Sorry to be replying so late, but it appears that the query of this thread was more or less left hanging.
Bielarus’ does indeed have a chant tradition. It is similar to that of Ukraine and Carpathian Rus’, but with the inevitable local distinctive characteristics. The Suprasl’ Irmologion, written ca. 1600, is one of handful of irmologia dating from the last years of the sixteenth and first years of the seventeenth century that are the oldest sources of Orthodox liturgical singing in staff notation--the square-headed Kievan notation, of course--and a very important historical source for Orthodox church singing.
Why, then, is this tradition so little known? Prof. Jasynovs’kyj's superb catalogue of manuscript Irmologia lists some 1100 manuscripts, but the Bielarusian mss among them are only 75 in number, a startlingly low figure.
The reason for this, I fear, is discreditable to Orthodoxy. As many members of this forum will recall, the Poles took control of Bielarus’ (from the Lithuanians) in the sixteenth century, just at the time when they were abandoning the policy of religious tolerance that had previously characterized the Polish-Lithuanian state. In the seventeenth and eighteenth century, the Unia enjoyed considerable success in Bielarus’. The partitions of Poland in the late eighteenth century brought Bielarus’ under Russian rule, but many of the Uniates were unwilling to return to Orthodoxy. After the Polish Rising of 1830-31 (in which Lithuanians and Bielarusians participated along with Poles), St Petersburg was determined to wipe out this Unia, and there was widespread resistance from the Bielarusians. The result was harsh repression: several villages were the scenes of massacres, a large number of priests were sent to Siberia, and so on. One feature of this repression is particularly relevant here: Bishop Siemashko, who presided over the (largely involuntary) return of Bielarus’ to Orthodoxy, ordered the church books found in Uniate churches burnt.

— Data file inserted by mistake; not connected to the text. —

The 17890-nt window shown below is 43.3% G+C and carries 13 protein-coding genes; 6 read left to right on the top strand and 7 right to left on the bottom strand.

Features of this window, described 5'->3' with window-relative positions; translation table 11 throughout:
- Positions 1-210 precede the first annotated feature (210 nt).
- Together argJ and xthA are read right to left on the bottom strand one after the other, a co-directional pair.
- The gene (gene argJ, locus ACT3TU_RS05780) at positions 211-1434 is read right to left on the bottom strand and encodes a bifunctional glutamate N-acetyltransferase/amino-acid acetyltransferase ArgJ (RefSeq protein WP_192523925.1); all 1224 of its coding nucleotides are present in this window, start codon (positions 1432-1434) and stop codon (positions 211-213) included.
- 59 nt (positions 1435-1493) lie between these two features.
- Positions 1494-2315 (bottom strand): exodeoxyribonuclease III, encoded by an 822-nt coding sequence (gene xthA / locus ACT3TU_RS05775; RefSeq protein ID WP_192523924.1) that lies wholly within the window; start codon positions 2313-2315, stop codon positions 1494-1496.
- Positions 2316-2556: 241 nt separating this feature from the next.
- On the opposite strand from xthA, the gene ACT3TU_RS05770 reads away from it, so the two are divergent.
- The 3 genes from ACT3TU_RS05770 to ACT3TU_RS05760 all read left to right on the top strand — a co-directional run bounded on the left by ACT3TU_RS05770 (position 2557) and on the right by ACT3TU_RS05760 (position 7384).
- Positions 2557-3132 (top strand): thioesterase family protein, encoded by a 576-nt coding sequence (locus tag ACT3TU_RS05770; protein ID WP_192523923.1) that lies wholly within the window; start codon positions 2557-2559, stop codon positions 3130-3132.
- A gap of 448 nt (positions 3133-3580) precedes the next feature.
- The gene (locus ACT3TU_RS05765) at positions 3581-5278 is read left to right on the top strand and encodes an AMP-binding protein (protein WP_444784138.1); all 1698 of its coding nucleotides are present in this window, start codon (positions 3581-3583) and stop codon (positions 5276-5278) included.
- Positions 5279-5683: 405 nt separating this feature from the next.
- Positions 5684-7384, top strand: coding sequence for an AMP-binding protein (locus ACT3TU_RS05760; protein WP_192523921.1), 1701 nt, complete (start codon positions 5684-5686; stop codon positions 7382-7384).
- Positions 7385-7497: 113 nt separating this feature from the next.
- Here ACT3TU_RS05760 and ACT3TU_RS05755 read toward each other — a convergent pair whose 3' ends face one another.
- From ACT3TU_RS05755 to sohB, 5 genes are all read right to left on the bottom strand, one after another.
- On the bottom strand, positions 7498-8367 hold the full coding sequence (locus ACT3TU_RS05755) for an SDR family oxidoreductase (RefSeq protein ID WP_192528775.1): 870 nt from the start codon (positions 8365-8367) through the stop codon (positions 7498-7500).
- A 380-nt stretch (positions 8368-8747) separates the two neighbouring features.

These books differed in a number of ways from the Russian norm, not because of any latinization or Uniate influence but because they preserved old local Orthodox tradition that often preserved either old Orthodox traditions lost in Russia or local Orthodox usages differing from those of historical Muscovy. Among the books destroyed in the massive vandalism were, of course, the chant books. And as in Ukraine, once the Bielarusians fell under the Holy Synod of the Russian Church, they were dragooned into conformity with Russian usage.
This is the major reason why the old Bielarusian tradition of Orthodox church singing is largely lost today.